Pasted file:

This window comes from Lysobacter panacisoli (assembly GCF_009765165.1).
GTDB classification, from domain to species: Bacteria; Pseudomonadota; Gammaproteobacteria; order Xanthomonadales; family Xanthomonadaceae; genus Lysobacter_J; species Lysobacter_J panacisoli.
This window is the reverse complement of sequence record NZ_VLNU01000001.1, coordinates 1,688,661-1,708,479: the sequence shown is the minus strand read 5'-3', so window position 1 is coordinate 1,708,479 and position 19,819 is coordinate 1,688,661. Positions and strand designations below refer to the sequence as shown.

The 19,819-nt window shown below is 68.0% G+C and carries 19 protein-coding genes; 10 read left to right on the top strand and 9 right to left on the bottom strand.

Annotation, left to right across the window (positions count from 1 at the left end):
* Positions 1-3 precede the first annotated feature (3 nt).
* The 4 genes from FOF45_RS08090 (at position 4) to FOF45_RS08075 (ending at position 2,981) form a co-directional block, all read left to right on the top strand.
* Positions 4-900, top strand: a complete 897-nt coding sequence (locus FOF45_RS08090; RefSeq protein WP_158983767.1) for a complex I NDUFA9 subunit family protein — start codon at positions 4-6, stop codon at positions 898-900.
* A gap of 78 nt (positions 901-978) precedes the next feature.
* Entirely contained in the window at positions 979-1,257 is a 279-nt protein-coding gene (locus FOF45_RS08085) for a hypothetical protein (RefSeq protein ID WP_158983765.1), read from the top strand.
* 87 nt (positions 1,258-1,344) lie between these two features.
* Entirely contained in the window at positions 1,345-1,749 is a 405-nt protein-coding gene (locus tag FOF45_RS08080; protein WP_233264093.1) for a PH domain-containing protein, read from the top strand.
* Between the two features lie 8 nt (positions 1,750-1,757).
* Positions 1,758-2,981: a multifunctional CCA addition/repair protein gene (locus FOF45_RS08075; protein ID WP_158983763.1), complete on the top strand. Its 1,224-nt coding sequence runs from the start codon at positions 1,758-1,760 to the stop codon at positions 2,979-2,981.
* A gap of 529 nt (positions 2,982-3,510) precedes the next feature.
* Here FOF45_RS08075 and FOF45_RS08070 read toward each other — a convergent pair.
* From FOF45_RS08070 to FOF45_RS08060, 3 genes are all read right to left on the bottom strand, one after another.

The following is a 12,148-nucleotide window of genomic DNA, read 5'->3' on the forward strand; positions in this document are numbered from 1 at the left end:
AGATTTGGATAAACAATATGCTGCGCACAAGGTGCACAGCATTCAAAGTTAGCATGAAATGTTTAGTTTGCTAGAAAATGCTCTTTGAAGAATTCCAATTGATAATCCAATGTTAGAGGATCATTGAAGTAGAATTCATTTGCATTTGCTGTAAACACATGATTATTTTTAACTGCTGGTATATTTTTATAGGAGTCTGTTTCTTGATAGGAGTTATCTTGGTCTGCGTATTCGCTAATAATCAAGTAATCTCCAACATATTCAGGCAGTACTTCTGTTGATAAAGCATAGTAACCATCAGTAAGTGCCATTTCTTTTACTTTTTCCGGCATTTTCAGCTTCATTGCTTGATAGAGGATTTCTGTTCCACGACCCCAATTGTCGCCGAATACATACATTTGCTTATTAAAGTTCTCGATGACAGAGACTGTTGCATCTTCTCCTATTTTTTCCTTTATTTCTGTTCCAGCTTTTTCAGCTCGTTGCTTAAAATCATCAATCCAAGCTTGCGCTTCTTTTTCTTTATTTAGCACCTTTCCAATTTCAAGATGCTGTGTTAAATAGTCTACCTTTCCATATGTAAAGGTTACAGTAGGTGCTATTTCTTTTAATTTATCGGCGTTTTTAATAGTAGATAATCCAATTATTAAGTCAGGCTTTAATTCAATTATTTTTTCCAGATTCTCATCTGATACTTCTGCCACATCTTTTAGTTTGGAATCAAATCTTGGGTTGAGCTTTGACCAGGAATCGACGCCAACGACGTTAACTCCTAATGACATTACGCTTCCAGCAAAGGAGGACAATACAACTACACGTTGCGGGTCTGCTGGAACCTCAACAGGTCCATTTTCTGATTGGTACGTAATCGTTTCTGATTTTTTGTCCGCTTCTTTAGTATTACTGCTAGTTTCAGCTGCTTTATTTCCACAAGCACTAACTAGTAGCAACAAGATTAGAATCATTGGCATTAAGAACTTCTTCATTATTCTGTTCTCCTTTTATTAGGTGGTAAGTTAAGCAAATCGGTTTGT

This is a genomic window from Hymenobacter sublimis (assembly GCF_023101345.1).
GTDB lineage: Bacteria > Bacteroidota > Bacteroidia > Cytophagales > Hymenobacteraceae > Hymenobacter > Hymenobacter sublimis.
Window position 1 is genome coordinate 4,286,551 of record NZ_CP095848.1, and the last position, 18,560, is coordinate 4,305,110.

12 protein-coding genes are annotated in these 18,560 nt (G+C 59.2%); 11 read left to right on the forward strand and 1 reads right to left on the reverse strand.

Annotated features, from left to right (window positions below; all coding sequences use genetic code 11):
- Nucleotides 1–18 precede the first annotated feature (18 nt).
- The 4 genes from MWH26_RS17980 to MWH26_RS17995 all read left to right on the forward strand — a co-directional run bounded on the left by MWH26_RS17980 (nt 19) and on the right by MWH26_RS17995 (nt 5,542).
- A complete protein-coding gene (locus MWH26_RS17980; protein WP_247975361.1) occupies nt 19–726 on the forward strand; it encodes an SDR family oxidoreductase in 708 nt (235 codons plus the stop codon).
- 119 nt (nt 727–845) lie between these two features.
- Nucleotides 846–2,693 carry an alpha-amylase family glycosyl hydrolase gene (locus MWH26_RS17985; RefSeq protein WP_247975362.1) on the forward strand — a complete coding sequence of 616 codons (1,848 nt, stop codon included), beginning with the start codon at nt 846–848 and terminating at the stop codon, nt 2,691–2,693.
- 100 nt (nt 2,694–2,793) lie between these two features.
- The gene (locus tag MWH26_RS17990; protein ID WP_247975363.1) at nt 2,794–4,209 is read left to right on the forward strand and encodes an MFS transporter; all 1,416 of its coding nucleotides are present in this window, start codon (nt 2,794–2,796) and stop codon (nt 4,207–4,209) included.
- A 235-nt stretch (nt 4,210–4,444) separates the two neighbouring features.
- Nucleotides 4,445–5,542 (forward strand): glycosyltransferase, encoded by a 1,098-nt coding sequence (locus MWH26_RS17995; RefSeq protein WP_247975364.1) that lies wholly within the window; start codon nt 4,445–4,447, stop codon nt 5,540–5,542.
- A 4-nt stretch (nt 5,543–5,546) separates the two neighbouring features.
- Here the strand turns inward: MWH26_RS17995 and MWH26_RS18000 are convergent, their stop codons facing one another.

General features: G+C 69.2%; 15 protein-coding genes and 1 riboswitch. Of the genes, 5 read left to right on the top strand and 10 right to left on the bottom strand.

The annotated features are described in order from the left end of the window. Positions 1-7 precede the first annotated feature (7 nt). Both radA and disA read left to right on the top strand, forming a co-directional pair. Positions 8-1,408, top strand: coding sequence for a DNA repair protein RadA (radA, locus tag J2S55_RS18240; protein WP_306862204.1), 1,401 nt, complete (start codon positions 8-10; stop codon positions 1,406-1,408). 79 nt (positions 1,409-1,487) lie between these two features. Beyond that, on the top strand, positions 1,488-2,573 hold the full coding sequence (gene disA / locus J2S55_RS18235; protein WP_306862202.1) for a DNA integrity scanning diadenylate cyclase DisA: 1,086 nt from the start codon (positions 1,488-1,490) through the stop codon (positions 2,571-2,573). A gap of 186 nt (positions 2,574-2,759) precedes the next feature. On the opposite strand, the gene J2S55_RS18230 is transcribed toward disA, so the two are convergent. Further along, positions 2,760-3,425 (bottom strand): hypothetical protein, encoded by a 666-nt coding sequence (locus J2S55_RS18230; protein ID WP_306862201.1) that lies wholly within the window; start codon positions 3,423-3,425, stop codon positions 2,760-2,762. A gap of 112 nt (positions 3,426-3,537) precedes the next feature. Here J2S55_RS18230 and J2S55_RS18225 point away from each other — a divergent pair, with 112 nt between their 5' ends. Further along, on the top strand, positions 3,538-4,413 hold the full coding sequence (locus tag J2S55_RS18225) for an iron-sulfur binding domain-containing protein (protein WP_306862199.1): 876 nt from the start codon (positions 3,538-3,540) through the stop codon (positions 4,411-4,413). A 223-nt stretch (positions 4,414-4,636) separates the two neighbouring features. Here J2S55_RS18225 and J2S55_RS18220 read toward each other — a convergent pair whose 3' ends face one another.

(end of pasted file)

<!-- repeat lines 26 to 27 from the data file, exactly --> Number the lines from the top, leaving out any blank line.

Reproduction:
- The 4 genes from MWH26_RS17980 to MWH26_RS17995 all read left to right on the forward strand — a co-directional run bounded on the left by MWH26_RS17980 (nt 19) and on the right by MWH26_RS17995 (nt 5,542).
- A complete protein-coding gene (locus MWH26_RS17980; protein WP_247975361.1) occupies nt 19–726 on the forward strand; it encodes an SDR family oxidoreductase in 708 nt (235 codons plus the stop codon).